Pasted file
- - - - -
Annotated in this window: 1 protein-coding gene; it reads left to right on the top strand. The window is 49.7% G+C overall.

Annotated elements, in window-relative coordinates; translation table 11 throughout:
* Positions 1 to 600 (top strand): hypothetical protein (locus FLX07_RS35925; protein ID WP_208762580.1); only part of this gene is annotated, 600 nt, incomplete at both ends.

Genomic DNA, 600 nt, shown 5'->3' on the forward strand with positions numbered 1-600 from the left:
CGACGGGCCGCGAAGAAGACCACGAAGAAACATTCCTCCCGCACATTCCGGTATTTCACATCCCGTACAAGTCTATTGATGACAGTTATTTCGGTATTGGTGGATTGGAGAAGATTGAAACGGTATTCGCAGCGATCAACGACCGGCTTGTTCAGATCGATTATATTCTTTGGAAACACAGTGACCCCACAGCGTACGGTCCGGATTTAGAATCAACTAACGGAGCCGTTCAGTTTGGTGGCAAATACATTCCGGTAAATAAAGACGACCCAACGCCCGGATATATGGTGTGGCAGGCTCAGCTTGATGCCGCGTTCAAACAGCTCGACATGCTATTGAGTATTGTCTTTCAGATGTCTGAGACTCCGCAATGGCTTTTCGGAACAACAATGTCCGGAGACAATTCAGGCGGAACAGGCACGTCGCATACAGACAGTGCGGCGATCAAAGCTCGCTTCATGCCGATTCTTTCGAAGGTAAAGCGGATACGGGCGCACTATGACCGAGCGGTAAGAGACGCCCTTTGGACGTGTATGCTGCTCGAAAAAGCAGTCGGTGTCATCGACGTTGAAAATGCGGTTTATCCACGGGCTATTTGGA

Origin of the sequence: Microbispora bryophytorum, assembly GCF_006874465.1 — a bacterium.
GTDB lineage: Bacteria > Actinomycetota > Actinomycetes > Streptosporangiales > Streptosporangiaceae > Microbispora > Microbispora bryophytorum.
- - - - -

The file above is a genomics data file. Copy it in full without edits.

Annotated in this window: 1 protein-coding gene; it reads left to right on the top strand. The window is 49.7% G+C overall.

Annotated elements, in window-relative coordinates; translation table 11 throughout:
* Positions 1 to 600 (top strand): hypothetical protein (locus FLX07_RS35925; protein ID WP_208762580.1); only part of this gene is annotated, 600 nt, incomplete at both ends.

Genomic DNA, 600 nt, shown 5'->3' on the forward strand with positions numbered 1-600 from the left:
CGACGGGCCGCGAAGAAGACCACGAAGAAACATTCCTCCCGCACATTCCGGTATTTCACATCCCGTACAAGTCTATTGATGACAGTTATTTCGGTATTGGTGGATTGGAGAAGATTGAAACGGTATTCGCAGCGATCAACGACCGGCTTGTTCAGATCGATTATATTCTTTGGAAACACAGTGACCCCACAGCGTACGGTCCGGATTTAGAATCAACTAACGGAGCCGTTCAGTTTGGTGGCAAATACATTCCGGTAAATAAAGACGACCCAACGCCCGGATATATGGTGTGGCAGGCTCAGCTTGATGCCGCGTTCAAACAGCTCGACATGCTATTGAGTATTGTCTTTCAGATGTCTGAGACTCCGCAATGGCTTTTCGGAACAACAATGTCCGGAGACAATTCAGGCGGAACAGGCACGTCGCATACAGACAGTGCGGCGATCAAAGCTCGCTTCATGCCGATTCTTTCGAAGGTAAAGCGGATACGGGCGCACTATGACCGAGCGGTAAGAGACGCCCTTTGGACGTGTATGCTGCTCGAAAAAGCAGTCGGTGTCATCGACGTTGAAAATGCGGTTTATCCACGGGCTATTTGGA

Origin of the sequence: Microbispora bryophytorum, assembly GCF_006874465.1 — a bacterium.
GTDB lineage: Bacteria > Actinomycetota > Actinomycetes > Streptosporangiales > Streptosporangiaceae > Microbispora > Microbispora bryophytorum.